A loaf of sourdough rises on the sunlit counter. The dumbbells that she worked out with for three hours yesterday lay near the yoga mat, stained with sweat from intense six pack producing workouts. A stack of books, all of which she read in the past month, sits on the coffee table. It is day 53 of quarantine and she has her life together.

She snaps awake from her daydream and finds herself on her bed, in unwashed sweatpants, under a big blanket, while her online class runs in the background like a podcast on half volume.

In 1667, Sir Isaac Newton discovered calculus while in self-isolation during the Black Plague! By this logic, the average teenager today should do the same. After all, free time is in abundance. Between balancing school, family, friends, relationships, extra-curriculars, and hobbies, there is plenty time to be productive. Learning to cook, investing in cryptocurrency, and focusing on fitness are just a few realistic ideas. Indeed, many young adults are inspired by the pandemic to force themselves to try new things. “I made myself a coffee snob even though I still can’t tell anything apart,” said Dima Narkevich, a post-secondary student studying from home.

One cannot possibly be proud of their accomplishments if they do not include losing 50 pounds by following workout videos in their room. These are just part of the morning routine, which must include drinking a kale smoothie, going on a 10k run, and starting a business all before 7:00am. Otherwise, there might be someone more productive! However, all this only counts if it is posted on social media. If protein shake is made but no one double-taps a photo of it, does it make a sound? Only the best moments of life should be shared with others; otherwise, they will see imperfection. And Narkevich agreed that this would be completely unacceptable. Everyone needs to be under the impression that others’ lives are ideal. That way, a positive, not at all damaging cycle of inspiration starts, and mental health flourishes.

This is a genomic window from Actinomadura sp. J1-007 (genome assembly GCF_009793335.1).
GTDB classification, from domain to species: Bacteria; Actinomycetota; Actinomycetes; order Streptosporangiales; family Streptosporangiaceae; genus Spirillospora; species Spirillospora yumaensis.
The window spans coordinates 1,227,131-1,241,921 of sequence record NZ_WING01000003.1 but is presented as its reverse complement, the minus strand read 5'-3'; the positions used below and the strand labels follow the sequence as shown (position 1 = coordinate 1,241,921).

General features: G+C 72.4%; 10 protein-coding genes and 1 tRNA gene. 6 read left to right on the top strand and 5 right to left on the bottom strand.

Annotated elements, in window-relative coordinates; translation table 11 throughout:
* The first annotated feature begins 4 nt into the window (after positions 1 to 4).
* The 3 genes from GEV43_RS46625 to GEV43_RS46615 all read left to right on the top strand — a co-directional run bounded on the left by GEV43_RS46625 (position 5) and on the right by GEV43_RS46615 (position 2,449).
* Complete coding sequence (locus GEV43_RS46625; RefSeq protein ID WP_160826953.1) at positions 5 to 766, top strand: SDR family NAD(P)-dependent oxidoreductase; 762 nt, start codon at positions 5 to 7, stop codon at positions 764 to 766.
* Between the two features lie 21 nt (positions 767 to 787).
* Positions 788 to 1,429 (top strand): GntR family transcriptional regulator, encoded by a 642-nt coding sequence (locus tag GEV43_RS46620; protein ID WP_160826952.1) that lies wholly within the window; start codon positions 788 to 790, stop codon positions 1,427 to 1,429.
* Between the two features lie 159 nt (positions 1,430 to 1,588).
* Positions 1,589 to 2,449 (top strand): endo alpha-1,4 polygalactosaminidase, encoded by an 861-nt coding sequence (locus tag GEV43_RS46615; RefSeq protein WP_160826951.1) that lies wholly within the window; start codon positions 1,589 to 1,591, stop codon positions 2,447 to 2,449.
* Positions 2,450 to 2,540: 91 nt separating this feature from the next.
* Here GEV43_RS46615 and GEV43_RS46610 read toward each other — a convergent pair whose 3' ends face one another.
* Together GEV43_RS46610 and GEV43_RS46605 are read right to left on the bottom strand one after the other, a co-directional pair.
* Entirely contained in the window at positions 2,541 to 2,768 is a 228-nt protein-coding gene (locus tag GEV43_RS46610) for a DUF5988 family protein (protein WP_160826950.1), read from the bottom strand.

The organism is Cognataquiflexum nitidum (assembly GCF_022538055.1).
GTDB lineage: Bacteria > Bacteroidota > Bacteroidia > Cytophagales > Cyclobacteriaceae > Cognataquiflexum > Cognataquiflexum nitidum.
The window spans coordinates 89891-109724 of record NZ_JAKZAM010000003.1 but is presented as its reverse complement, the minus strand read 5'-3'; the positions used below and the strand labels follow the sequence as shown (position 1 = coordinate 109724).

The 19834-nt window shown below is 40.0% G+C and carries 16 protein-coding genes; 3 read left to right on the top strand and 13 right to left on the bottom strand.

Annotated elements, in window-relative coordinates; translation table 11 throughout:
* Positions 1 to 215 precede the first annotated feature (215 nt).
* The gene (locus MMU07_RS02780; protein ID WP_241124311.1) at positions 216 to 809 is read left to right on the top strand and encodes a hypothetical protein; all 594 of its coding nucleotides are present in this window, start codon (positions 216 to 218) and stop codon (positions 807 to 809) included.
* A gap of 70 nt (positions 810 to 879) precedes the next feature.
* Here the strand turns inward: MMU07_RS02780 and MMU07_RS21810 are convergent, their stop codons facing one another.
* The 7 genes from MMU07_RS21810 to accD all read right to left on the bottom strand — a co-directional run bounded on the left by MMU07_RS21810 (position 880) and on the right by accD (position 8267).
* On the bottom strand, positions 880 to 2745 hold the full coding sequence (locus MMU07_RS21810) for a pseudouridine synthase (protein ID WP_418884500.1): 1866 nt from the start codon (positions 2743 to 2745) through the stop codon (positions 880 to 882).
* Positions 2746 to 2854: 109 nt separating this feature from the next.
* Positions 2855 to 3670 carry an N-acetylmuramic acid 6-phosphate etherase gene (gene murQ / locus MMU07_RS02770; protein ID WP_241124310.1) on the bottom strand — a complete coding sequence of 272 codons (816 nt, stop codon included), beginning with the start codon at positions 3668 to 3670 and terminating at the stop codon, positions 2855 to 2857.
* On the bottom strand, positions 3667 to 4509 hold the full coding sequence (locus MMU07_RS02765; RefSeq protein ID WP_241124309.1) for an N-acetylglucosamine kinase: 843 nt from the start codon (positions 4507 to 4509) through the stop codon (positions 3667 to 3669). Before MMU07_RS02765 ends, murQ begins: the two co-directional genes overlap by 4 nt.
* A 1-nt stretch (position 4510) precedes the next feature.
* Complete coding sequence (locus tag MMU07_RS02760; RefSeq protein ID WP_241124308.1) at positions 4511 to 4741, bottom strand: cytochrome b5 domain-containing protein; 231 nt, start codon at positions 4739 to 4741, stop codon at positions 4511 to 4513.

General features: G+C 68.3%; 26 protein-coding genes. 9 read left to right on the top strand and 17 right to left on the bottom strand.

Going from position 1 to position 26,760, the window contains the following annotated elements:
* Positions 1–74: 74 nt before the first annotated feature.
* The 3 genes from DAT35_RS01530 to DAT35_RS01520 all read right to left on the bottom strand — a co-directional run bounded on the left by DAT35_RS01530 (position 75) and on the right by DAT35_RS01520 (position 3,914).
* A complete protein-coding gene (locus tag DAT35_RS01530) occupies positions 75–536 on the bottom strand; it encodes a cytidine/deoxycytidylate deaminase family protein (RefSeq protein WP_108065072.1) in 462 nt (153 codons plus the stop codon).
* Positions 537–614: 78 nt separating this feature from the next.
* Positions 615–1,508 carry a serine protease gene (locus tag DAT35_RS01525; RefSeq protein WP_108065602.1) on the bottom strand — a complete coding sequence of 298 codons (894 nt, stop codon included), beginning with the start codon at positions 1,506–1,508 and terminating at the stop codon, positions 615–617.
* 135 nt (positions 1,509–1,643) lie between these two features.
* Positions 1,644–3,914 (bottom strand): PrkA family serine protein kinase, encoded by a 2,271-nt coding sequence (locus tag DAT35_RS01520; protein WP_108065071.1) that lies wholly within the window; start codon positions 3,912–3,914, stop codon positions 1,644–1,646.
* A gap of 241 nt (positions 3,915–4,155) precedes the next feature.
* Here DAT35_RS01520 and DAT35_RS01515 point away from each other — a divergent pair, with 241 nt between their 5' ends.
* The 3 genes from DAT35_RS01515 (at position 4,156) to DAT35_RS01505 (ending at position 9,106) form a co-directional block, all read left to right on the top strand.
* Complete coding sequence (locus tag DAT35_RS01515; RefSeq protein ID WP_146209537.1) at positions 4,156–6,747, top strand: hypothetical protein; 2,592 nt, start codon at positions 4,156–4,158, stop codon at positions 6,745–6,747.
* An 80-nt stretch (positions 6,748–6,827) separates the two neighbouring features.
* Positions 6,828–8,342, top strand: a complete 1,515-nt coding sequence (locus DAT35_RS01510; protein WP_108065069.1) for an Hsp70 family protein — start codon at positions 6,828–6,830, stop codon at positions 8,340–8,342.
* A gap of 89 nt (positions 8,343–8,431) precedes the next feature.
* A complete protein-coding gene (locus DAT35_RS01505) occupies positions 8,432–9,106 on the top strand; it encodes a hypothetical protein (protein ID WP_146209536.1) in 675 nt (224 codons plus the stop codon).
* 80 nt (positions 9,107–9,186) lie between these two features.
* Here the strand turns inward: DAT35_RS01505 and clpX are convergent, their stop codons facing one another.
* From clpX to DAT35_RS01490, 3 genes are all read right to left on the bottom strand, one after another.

2020 was meant to be a year of self-improvement despite the stress from a pandemic. But if it was not, then there must be something wrong! Except the young, impressionable people are not the wrong ones: society is. Social media sets unrealistic expectations for what life during a global pandemic should look like. Grade 11 Riverside student Zephyr Barry described this as “incredibly damaging and overwhelming,” saying that this pressure negatively affected their mental health. In fact, there is no correct way to live through these times. Although these expectations have been amplified recently, in her recent article “Pressure To Be Productive During The Pandemic And What To Do About It,” clinical psychologist Dr. Zhen Xu explained that it is best to “redefine … priorities and set boundaries to stay on that path” and not allow the pressure to have negative impacts on mental health. The trend of working non-stop and being productive at all minutes of the day is only damaging, according to Xu.

Author Damian Barr wrote on his website on March 25, 2021: “We are in the same storm, but not in the same boat,” reassuring that comparison against others facing very different circumstances and issues during this time is unnecessary. All feelings, mental states, and ways of coping are valid, even if they clash with what society portrays as correct. Unproductiveness is not illegal. It is important to remember that everybody struggles, copes, and lives differently, and that is okay.

Header courtesy of Julia M Cameron

Pull quote courtesy of Ray Bilcliff